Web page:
Heat transfer inside rotating cavities plays an important role in gas turbine engineering. Flows in both compressors and turbine internal flow cavities exhibit self-generated large-scale inertial wave structures, and buoyancy effects are often important. Across the open literature on the topic, there seems to be no clear consensus on what the most suitable modelling fidelity is — although it is a widely held opinion that URANS approaches are less suitable than LES, many authors have succeeded in getting reasonable heat transfer results with URANS. There is also little knowledge of the validity of hybrid URANS/LES type approaches (such as DES) when it comes to predicting the heat transfer in these flows, and furthermore, on the sensitivity of the flow model validity to local driving aerothermal mechanisms in different parts of the cavity.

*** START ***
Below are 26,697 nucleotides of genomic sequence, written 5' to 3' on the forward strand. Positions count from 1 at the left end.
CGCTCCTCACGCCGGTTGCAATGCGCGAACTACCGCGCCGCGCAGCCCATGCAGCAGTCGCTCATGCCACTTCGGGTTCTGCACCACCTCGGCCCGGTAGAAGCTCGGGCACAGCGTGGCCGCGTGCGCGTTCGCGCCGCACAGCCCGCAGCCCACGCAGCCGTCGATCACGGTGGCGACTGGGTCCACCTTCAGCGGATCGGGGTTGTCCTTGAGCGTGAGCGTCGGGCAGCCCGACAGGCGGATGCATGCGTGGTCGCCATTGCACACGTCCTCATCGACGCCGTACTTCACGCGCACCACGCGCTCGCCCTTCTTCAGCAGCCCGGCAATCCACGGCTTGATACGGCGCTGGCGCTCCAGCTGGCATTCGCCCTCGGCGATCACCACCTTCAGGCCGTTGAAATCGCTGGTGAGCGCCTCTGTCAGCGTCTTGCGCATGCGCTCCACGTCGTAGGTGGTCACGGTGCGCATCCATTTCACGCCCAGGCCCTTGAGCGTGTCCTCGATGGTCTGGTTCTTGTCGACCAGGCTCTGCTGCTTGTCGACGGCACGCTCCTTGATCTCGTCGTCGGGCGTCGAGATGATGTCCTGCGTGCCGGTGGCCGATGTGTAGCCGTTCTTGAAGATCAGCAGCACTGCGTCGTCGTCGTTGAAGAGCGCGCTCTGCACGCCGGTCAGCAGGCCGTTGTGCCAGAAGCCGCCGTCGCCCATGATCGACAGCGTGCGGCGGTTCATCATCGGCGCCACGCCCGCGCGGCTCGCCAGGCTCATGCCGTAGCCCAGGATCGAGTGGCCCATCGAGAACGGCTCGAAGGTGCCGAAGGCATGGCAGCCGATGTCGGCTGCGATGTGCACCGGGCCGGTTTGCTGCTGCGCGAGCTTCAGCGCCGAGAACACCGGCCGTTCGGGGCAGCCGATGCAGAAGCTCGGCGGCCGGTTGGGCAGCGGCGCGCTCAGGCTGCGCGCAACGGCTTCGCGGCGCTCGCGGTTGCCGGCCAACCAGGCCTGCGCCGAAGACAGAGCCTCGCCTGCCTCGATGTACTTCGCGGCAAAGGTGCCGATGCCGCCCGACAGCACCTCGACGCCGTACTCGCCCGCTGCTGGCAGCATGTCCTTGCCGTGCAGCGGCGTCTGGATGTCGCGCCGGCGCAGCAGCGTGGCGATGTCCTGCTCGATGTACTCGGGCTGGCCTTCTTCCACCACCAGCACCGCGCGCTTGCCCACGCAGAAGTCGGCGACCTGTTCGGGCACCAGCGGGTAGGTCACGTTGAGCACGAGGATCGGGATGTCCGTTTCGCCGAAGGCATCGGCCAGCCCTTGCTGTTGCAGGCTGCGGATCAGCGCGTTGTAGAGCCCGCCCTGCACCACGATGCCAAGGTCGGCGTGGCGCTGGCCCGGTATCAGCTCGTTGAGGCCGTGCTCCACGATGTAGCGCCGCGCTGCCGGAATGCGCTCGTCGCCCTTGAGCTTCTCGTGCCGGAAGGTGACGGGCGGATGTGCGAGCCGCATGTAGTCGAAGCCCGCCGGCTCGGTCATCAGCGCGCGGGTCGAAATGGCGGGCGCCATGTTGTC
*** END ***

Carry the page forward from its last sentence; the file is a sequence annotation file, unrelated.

This paper presents the results of a systematic investigation of a rotating cavity with axial throughflow at a Grashof number of 3 × 109. It is found that, for the case investigated, the disk Ekman layers remain laminar. This causes the disk heat transfer to be relatively insensitive to the modelling fidelity used with URANS, DES, and LES giving similar results. The effect of the disk thermal boundary condition is also investigated — it is found to have a significant effect on the direction of the near-wall flow at high radii, despite the large-scale flow structure within the cavity remaining essentially unchanged. This feedback of the disk heat transfer to the near-disk aerodynamics implies that conjugate heat transfer computations of rotating cavities may be worth investigating. On the shroud, URANS fails to resolve the heat transfer enhancement from small-scale buoyancy driven streaks, whilst these are captured by LES. DES also captures these streaks, as the URANS layer within which they are located returns a very small eddy viscosity, and behaves in a similar manner to LES.